Silly stories, words, and images in the life of a medical student and her friends


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Sep 21, 2014
@ 11:34 am
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215 notes

Ladies: How to Dress for MedSchool Interviews

aspiringdoctors:

medmonkey:

September’s almost over, which means its pre-med interview season. Time to dust off the good old How to Dress Like a Fake Grownup post.

You want to look like a grown up. That’s a good thing. It’s also confusing. How to do that without looking “slutty” is difficult when we’re raised on TV shows that teach us all lawyers and doctors show off their fantastic cleavage and tiny butts with tight, revealing clothes. But, um, don’t do that.

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ABSOLUTELY 100% NO cleavage, no bra straps, no visible bra due to button-up shirt gapping, no flash of skin or panties between your skirt/pants and the hem of your shirt. 

Google will lie to you. Blogs about “what to wear to an interview” also seem to push too much sexy, not enough conservative. While shopping, try to remember you don’t want to look sexy. Sexy bad.image

What SHOULD you wear? As covered pretty in-depth by WayfaringMD, your options are to go with a dress, blouse+skirt or blouse+pants.

Dress Tips

  • Go for sleeves over straps. Cap sleeves, short sleeves, long sleeves, doesn’t matter. Avoid strap dresses unless you’re going to wear a suit jacket or blazer with it. A bare shoulder is not conservative. 
  • Do the Catholic School test - if your hemline doesn’t stay near your knees when you sit you are moving into non-conservative territory.
  • Stick with solids or very subtle prints. Avoid patterns, and definitely do not go for the sultry red. Red is too aggressive. Navy, grey, pinstripe are all good choices. Neutral colors in tan and beige can work, but be sure they look professional.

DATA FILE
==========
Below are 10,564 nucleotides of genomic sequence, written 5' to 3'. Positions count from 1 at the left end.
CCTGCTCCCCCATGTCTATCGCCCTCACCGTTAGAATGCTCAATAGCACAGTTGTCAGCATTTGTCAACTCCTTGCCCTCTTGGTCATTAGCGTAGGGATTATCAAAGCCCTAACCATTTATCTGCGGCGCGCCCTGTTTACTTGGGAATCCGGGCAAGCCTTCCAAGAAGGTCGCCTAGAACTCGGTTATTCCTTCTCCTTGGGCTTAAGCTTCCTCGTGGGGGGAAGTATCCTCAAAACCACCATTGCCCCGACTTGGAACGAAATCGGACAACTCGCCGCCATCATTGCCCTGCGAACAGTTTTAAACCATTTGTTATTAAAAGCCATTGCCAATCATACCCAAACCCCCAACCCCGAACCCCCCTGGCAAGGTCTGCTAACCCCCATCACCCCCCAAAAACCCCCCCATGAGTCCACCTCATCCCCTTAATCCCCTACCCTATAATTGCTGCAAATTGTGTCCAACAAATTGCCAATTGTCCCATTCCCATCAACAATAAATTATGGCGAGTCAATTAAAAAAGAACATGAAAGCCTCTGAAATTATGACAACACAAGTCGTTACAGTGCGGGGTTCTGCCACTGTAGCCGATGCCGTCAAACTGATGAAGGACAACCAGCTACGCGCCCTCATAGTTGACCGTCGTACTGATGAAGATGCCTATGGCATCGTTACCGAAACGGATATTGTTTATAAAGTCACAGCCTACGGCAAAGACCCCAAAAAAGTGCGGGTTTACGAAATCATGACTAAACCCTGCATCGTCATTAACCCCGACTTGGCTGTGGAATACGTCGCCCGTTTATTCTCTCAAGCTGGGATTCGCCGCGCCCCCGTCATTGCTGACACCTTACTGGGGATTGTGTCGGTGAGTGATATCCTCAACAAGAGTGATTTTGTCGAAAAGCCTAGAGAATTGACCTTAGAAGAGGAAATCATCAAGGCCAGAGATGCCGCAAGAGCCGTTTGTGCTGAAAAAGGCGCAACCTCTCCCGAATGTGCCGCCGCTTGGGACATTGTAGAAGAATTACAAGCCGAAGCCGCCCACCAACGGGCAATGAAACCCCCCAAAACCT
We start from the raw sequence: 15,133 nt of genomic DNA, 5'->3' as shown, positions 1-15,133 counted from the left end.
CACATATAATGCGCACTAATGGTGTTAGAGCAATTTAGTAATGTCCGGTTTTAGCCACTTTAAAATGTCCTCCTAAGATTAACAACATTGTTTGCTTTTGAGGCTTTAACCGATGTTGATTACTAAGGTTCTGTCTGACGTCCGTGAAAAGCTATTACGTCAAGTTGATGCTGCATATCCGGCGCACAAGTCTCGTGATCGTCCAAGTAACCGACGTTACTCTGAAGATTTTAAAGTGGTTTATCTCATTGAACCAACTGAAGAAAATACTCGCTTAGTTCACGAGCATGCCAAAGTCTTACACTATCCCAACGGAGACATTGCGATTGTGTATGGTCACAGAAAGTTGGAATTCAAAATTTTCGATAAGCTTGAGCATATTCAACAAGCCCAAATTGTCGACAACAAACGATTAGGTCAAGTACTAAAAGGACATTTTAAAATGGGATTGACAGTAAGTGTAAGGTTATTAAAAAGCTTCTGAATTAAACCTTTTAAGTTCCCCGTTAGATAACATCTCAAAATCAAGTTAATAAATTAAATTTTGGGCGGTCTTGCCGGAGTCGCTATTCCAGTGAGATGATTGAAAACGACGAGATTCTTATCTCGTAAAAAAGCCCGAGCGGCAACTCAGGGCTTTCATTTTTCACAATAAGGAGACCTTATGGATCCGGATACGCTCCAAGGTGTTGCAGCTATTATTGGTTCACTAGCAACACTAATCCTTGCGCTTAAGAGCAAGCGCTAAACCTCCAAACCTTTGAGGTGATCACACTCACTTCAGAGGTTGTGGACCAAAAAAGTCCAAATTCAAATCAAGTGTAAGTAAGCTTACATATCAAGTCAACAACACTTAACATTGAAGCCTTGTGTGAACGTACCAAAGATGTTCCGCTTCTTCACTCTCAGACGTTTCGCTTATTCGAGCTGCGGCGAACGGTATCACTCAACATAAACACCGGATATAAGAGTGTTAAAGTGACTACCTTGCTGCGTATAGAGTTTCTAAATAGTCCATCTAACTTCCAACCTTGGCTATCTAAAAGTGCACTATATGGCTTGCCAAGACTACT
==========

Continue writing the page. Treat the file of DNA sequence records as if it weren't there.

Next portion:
• Avoid anything that reminds you of a summer picnic, going out clubbing or cocktail parties. And no sequins. I saw this ONCE and my jaw dropped and was difficult to put back in place.

General tips

  • Interviewers are bored. Please do not dress in black - this is an interview, not a funeral. You will not stand out, you will look mournful and that is not memorable. (see also AspDocs post on this)
  • Interviewers are still conservative. Your suiting should be navy, gray, tan or similar. Avoid bold colors in your suit - save it for the blouse.

Where to Shop?

Start online. Browse Ann Taylor, Banana Republic and similar stores for ideas. Find less expensive ones at Macy’s, JC Penney’s or similar stores. If you’re larger than a size 10, definitely check out Lane Bryant, but keep in mind they tend to go more casual than conservative lately. I like to look at places like Nordstroms, but will never be able to afford such clothes, so don’t go looking and decide you HAVE TO HAVE a suit that costs $2000. You don’t! I got two suits for less than $150 each, then spent nearly as much to get them professionally tailored. Tailoring makes a ‘meh’ suit into a great one.